Weightlessness in Satellites

The weight of a body is felt due to a reactionary force applied on the body by some other body (which is in contact with the first body). For example, when we stand on a plane, we feel our weight due to the reaction of the plane on our feet. If under some special circumstances the reaction of this plane becomes zero then we shall feel as our weight has also become zero. This is called “state of weightlessness”. If the ropes of a descending lift are broken, then persons standing in the lift will feel this state. Weightlessness is also felt by a space-man inside an artificial satellite. Suppose an artificial satellite of mass m is revoking around the earth (mass Me) with speed v0 in an orbit of radius r. The necessary centripetal force is provided by the gravitational force:Weightlessness in SatellitesThe mass of a person doesn’t change but their apparent weight does change when accelerating or in a free fall.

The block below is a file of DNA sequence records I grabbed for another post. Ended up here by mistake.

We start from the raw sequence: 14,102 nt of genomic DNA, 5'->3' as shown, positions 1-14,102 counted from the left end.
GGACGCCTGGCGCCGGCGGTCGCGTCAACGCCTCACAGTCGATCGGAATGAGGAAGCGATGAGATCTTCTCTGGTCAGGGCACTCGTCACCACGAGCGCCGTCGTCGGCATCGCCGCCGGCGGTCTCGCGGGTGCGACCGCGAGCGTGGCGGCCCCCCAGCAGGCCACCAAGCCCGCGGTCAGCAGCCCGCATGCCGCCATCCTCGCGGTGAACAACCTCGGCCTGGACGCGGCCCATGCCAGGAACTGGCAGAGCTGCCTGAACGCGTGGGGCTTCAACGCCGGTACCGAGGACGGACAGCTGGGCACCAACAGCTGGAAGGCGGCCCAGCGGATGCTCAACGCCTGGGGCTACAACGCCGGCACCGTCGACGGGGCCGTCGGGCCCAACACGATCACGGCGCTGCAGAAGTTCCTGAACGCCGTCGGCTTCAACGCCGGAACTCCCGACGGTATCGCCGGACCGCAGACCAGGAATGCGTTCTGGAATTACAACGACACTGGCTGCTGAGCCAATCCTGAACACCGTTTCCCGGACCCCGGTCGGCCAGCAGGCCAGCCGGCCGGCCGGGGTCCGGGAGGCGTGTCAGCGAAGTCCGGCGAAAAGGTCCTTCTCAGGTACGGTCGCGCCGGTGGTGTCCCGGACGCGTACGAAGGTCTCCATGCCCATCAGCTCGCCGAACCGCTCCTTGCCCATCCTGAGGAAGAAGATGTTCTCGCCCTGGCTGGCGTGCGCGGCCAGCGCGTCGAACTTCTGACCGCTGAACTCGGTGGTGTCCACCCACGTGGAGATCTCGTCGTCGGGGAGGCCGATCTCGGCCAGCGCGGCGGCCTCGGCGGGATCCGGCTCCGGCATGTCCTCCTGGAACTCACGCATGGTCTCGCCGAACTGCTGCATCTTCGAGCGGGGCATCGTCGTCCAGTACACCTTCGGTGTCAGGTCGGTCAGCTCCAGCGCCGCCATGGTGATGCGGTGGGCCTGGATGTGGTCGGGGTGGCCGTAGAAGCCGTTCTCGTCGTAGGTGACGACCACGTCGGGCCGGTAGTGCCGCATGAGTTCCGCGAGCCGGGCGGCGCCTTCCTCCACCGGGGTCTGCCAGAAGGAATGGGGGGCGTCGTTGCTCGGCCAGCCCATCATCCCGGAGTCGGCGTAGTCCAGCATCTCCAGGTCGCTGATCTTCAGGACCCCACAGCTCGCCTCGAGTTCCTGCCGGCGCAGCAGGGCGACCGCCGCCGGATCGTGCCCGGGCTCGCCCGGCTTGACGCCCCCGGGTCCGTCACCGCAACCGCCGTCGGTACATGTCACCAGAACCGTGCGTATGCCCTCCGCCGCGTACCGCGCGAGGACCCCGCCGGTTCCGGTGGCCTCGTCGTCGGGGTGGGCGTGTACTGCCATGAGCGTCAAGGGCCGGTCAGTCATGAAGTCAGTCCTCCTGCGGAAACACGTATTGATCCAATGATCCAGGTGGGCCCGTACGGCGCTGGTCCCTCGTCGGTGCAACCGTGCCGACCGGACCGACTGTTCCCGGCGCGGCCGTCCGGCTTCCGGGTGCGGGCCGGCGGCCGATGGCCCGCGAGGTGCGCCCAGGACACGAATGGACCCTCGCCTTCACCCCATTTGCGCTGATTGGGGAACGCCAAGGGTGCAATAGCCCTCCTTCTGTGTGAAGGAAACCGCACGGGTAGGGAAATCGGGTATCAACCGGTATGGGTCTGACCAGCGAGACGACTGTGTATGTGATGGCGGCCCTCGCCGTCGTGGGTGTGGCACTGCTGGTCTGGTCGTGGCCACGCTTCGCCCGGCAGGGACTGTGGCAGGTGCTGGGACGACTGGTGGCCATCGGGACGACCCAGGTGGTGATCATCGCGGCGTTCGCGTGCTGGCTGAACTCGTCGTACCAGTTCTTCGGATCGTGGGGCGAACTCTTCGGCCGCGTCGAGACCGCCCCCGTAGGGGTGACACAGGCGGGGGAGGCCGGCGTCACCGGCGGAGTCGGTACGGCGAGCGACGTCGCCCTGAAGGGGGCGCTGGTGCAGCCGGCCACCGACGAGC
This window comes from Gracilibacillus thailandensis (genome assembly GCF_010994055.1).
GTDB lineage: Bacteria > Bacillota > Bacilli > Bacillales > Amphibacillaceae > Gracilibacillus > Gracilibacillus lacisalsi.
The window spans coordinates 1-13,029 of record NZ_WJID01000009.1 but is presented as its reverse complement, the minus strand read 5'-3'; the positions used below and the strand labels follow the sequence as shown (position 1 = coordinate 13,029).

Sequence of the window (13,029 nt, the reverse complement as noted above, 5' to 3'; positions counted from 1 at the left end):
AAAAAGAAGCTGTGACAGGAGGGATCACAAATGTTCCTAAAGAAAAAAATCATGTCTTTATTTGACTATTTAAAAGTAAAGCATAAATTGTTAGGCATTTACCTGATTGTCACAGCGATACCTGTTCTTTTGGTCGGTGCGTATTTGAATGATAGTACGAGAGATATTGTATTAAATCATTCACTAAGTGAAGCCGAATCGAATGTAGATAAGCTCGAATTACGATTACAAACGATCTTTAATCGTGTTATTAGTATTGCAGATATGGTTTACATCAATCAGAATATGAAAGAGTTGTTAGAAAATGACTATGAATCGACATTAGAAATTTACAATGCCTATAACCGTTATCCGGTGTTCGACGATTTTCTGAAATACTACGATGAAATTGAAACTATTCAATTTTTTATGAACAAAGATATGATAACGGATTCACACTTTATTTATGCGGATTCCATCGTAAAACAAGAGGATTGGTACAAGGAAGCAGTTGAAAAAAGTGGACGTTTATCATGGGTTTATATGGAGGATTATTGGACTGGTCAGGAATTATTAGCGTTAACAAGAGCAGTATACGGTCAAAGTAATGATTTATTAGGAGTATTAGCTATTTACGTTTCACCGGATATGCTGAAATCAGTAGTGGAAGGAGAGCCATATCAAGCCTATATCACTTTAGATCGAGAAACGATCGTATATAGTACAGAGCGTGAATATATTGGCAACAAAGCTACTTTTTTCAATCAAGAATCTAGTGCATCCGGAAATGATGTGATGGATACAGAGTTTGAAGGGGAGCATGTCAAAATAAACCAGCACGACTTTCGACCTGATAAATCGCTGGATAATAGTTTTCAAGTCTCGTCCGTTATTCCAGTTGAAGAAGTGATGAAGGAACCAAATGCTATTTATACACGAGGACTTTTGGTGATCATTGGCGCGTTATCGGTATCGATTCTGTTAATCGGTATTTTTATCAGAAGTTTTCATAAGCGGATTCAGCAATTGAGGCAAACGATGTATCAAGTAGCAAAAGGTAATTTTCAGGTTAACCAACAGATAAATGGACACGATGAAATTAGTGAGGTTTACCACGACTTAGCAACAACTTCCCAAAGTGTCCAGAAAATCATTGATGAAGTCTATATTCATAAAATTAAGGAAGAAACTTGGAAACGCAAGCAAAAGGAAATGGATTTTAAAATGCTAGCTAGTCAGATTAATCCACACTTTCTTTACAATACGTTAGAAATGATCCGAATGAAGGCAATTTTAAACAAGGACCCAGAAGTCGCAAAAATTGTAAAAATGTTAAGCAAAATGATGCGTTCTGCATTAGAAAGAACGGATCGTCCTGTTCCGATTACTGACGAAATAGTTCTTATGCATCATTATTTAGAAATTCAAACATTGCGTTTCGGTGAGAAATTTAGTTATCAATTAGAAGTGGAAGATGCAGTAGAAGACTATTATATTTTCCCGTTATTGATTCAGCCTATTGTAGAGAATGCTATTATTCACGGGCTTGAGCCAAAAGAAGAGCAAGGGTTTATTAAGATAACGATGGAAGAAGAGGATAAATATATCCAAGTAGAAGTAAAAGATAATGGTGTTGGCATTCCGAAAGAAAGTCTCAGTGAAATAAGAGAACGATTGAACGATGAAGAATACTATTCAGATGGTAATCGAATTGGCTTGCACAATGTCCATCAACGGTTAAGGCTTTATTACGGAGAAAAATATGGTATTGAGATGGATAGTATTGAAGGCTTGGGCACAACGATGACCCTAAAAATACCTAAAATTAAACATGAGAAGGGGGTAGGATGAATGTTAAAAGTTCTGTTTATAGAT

GMem/r² = mv²₀/2


GMe/r² = v²₀/2 … (i)

If there is a space-man of mass m’ inside the satellite, he is acted upon by two forces:

(i) Gravitational force GMem/r²,

(ii) Reaction R of the base of the satellite, in the opposite direction. Thus, there is a net force [GMem’/r² – R] on the man.

It is directed towards the centre of the orbit and is the necessary centripetal force on the man. That is,

[GMem’/r² – R]  = m’v²₀ / r


GMe/r² – R/m’ = v²₀ / 2

Substituting the value of v²₀ / r from eq. (1), we get

GMe/r² – R/m’ = GMe/r²

∴ R = 0

Thus, the reactionary force on the man is zero. Hence he feels his weight zero. If he stands on a spring-balance, the balance will read zero. In fact, everybody inside the satellite is in a state of weightlessness.